On day 1, I got close, but fell on the last move a few times. The conditions were just too bad to function. My muscles failed, skin failed, and energy diminished. I knew tomorrow was my last day. If I really wanted it, I would have to overcome this situation. Day 2 began with perfect conditions. Things were already looking good. I arrived to the boulder, warmed up, and began trying. My skin was wrecked from the previous day. I rapid fired out tries, but was unable to get through the beginning. Fatique started to set in. I decided to rest for an hour and wait for the moment. The sun went down and a breeze started blowing through the valley. I felt the adrenaline enter my system and got psyched. I knew that this was my window to do the climb. I went back into the cave and climbed the moves as I had rehearsed in my head during my rest period. It felt cold and sticky. I got to the final toe hook section and felt good. I was able to maintain tension and climb through to the jug. I just completed the 2nd ascent of Hydrangea (v15). Relief settled in, my purple hands soon turned red, and now I could mentally relax. I love getting this feeling in climbing. How everything adds up to one moment, then the process starts all over again. The feeling is addictive, which makes climbing so exhilarating. Rollfilm captured the ascent on video and same with the Reel Rock crew.

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The rest of the trip involved hanging out with one of my icons, Yuji Hirayama. This guy does it all and at a very high level. He has positive energy and is always psyched. We completed the filming, then headed home. I learned a lot this trip in Japan. The culture is very organized, respectful, and motivated. 

To encompass failure, accept it, and learn from it, will open your world to what is possible.

Thanks to The North Face, Sanuk, La Sportiva, Petzl, Organic Bouldering Mats, and The REEL ROCK Tour.

 -Daniel Woods

Photo credit: eddiegianelloniuncut.com

After seven years of running the REEL ROCK Film Tour with our partners at Big UP Productions, we’re proud to announce the launch of the REEL ROCK TV SERIES, with 9 half-hour episodes for 2013.

Tomorrow, Wednesday Jan 23, REEL ROCK drops in the US on OUTSIDE TV at 9:30 Eastern. The first episode is La Dura Dura, featuring Chris Sharma and Adam Ondra’s battle to climb the world’ first 5.15c.

REEL ROCK 7 Soundtrack

We’ve had many inquiries regarding the songs featured in this year’s REEL ROCK Film Tour. As requested, here is the line up of talented artists we’ve worked with on the RR7 films.

La Dura Dura

1. Places by Bedrockk 

2. Timelapse Tower by Abel Okugawa

3. Then Up and Shore by Causeyoufair

4. Into the Sunlight by Cinematique

5. Into the Sun by Powerlust is Everything

6. Step Lively by Okai Musik

7. Illusion of Choice by Gramatik

8. Cross Country by Abel Okugawa

9. Ringtone #3 by Emil Hewitt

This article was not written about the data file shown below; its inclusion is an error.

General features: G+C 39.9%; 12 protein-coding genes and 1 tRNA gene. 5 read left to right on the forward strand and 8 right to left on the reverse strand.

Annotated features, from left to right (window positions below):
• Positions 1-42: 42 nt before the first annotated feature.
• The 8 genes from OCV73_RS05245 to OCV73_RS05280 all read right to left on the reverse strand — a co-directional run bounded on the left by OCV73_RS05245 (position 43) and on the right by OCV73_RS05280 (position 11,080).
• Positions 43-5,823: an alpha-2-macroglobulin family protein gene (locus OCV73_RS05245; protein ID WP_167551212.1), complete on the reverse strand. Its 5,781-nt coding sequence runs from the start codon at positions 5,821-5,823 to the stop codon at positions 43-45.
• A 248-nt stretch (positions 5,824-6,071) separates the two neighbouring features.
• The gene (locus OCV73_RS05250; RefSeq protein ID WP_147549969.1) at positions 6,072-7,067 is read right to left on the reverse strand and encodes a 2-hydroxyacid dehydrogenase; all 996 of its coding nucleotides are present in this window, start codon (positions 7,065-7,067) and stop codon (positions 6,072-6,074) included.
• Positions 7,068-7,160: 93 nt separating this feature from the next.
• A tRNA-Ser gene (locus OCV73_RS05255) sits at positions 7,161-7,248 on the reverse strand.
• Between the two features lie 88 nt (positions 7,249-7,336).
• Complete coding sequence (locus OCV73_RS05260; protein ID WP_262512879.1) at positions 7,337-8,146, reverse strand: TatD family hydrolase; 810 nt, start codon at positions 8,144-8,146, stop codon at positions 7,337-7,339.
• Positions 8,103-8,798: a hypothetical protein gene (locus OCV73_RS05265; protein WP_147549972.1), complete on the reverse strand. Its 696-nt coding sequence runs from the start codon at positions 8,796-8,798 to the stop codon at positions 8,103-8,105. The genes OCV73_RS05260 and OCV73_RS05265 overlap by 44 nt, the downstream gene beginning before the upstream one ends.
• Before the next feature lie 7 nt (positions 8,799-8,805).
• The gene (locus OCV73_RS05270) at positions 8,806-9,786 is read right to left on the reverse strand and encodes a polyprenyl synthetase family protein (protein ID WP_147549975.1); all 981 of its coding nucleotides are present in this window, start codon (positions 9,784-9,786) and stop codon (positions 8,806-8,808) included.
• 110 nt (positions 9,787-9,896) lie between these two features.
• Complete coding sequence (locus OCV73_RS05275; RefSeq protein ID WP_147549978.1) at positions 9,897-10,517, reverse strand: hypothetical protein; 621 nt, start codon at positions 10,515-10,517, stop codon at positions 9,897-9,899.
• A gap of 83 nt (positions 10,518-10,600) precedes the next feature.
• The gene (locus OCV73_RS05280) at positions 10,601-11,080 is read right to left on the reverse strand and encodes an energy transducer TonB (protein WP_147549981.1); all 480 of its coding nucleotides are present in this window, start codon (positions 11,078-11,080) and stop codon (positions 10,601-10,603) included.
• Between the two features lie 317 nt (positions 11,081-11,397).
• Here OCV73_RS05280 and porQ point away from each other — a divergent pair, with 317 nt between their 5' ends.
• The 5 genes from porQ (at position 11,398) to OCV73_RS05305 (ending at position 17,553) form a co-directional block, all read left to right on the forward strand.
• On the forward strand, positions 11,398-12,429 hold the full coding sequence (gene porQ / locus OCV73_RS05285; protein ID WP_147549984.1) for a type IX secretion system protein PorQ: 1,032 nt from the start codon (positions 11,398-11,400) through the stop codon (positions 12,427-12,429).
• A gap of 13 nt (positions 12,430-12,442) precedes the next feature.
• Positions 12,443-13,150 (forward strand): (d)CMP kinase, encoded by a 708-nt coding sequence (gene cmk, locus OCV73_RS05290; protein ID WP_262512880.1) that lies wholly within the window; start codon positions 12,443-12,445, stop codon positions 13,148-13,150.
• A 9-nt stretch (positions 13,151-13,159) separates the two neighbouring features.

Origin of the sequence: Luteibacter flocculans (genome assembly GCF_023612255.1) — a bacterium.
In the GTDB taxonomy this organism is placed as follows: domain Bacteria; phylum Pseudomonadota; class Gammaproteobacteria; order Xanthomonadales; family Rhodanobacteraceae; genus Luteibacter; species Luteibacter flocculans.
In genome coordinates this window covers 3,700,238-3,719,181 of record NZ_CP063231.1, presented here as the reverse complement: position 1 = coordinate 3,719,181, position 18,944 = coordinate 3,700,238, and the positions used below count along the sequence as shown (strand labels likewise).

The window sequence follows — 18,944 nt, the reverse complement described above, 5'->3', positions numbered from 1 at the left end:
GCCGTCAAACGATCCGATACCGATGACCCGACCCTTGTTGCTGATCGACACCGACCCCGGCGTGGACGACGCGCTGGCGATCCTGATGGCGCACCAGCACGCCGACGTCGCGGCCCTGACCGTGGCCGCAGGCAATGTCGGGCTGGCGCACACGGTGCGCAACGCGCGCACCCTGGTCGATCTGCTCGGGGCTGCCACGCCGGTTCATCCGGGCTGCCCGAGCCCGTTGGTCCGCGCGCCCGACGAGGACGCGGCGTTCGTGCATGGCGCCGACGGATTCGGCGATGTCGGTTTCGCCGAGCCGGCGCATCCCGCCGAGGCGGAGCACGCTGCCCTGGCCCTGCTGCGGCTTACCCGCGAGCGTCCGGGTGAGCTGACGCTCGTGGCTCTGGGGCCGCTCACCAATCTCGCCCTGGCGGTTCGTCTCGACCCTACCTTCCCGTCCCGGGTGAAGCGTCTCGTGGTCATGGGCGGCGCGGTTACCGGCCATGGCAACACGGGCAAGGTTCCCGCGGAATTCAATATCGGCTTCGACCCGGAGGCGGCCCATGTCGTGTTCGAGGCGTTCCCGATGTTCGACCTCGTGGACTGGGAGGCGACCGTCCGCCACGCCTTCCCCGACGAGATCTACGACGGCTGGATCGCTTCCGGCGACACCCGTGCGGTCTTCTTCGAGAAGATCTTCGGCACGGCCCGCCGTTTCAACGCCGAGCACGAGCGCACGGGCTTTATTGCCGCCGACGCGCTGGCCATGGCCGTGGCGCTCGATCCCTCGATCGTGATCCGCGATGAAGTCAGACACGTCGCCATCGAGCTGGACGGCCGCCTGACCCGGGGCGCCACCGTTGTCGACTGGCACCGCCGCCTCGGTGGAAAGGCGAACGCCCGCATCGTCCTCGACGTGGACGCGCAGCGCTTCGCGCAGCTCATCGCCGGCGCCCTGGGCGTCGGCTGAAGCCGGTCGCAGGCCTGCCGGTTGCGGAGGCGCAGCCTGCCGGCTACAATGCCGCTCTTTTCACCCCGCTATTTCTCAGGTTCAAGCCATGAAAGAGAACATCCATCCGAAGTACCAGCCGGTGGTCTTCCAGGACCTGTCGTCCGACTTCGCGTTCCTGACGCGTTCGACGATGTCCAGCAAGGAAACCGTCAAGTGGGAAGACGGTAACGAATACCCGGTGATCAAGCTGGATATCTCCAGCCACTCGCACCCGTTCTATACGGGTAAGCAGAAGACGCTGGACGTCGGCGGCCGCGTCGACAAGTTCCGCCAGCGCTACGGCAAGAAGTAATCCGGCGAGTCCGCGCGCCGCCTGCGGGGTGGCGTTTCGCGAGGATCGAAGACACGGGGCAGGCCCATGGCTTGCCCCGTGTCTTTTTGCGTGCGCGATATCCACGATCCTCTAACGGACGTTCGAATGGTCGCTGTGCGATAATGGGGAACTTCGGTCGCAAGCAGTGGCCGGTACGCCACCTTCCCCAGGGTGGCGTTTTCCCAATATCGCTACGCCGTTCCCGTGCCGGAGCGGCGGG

10. Symphony by Alexandre Gardic

11. Temana by Uncle Rafa

12. Shanti by Break Science

13. Japanese Parisian by Aria Rostami

14. Believe in Yourself by Brown Rice Family

15. Choices by Abel Okugawa

16. Winds by Abel Okugawa

17. Rhodes Repeat by Andreas Beats

18 Burn Down by Powerlust is Everything

19. A Rural Place by Talvihorros

20. Greatest by The Truthseekers

21 Runnaway by Abel Okugawa

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Honnold 3.0

1. Crime Pays by Bear Hands

2. I Turn On by Slam Donahue

3. L&R by Alexandre Gardic

4. How to be Cool by Slam Donahue

5. Marzo by The OO-Ray

6. Body Without Organs by Swimming

7. Menenlik by Maximilian DeArmon

8. Tall Trees by Bear Hands

9. Son by Ludwig Persik

10. Milk by Abel Okugawa

11. Nylon by Wil Bolton

12. Deepr by M. Ostermeier 

13. This is All by Slam Donahue

14. Palimpsests by The OO-Ray

15. High Definition by Fort Lean

16. Approaching Sumeru by Abel Okugawa

17. Pretending to Have a Heart Attack by Swimming 

18. Con Song by Slam Donahu

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The Shark’s Fin

1. This Way Comes by Ki: Theory

2. Ares by Emancipator

3. Broken Mirrors by Chromatics

4. Pulse Again by Philip Sheppard

5. Moon by Little People

6. Mission by Beats Antique

7. The Daydream by Tycho

8. Every Single Prayer by UNKLE

9. Make it Good by Fink

10. Heikki by Tor

11. Conversations At The End of The World by Kishi Bashi

12. Iceland by Philip Sheppard

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Wide Boyz

1. Bad Boys by Luke Reynolds

2. Slow Grind by Jett Craze

3. Little Yiddish by Being Hero

4. Offwidth by O-Dub

5. Jerusalem by Donnie Mortimer

6. Under the Sun by The Paper Stars

7. Super Long Smash by Chris Hall

 8. Cliff Love by Jett Craze

9. Just Another Love Song by Jett Craze

10. Being Hero by Being Hero

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Teaser clip from REEL ROCK 7’s film “La Dura Dura” featuring Chris Sharma, Adam Ondra, Sasha DiGiulian and Daila Ojeda. 

Don’t miss this year’s tour! Get your tickets now. For shows near you, ticketing information, and all things REEL ROCK, check out our calendar. 

It’s going to be rad.

Check it out! Here is some raw footage of Brad Jackson on Life Without Parole (V4-/V5) in Vedauwoo, WY not making the cut for “Wide Boys” premiering in REEL ROCK 7 this fall.

This is raw footage from Alex Honnold’s climb on Mt. Watkins. Check out REEL ROCK 7 this fall for the entire film featuring one of the biggest climbing achievements to date. Read below for the an exclusive insider’s perspective, written by filmmaker Pete Mortimer.